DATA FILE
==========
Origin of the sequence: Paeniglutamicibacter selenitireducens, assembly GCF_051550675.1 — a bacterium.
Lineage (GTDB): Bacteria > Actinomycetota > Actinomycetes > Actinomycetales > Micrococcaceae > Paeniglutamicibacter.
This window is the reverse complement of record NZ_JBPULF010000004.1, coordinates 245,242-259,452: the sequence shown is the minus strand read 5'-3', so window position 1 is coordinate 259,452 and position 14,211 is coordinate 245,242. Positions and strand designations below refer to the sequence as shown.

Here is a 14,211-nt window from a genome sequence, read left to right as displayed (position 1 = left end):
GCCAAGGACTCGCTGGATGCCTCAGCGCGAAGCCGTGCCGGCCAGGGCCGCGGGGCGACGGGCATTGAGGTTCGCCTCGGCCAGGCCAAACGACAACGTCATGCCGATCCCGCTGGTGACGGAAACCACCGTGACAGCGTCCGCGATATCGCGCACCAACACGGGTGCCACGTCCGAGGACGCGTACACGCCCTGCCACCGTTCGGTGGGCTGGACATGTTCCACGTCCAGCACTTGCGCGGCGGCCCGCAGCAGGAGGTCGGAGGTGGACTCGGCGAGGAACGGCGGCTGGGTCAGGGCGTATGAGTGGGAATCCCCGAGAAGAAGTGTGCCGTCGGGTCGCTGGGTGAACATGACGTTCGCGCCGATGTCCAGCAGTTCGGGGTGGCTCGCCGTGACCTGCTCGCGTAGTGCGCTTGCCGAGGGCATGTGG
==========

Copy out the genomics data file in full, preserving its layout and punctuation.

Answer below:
Origin of the sequence: Paeniglutamicibacter selenitireducens, assembly GCF_051550675.1 — a bacterium.
Lineage (GTDB): Bacteria > Actinomycetota > Actinomycetes > Actinomycetales > Micrococcaceae > Paeniglutamicibacter.
This window is the reverse complement of record NZ_JBPULF010000004.1, coordinates 245,242-259,452: the sequence shown is the minus strand read 5'-3', so window position 1 is coordinate 259,452 and position 14,211 is coordinate 245,242. Positions and strand designations below refer to the sequence as shown.

Here is a 14,211-nt window from a genome sequence, read left to right as displayed (position 1 = left end):
GCCAAGGACTCGCTGGATGCCTCAGCGCGAAGCCGTGCCGGCCAGGGCCGCGGGGCGACGGGCATTGAGGTTCGCCTCGGCCAGGCCAAACGACAACGTCATGCCGATCCCGCTGGTGACGGAAACCACCGTGACAGCGTCCGCGATATCGCGCACCAACACGGGTGCCACGTCCGAGGACGCGTACACGCCCTGCCACCGTTCGGTGGGCTGGACATGTTCCACGTCCAGCACTTGCGCGGCGGCCCGCAGCAGGAGGTCGGAGGTGGACTCGGCGAGGAACGGCGGCTGGGTCAGGGCGTATGAGTGGGAATCCCCGAGAAGAAGTGTGCCGTCGGGTCGCTGGGTGAACATGACGTTCGCGCCGATGTCCAGCAGTTCGGGGTGGCTCGCCGTGACCTGCTCGCGTAGTGCGCTTGCCGAGGGCATGTGG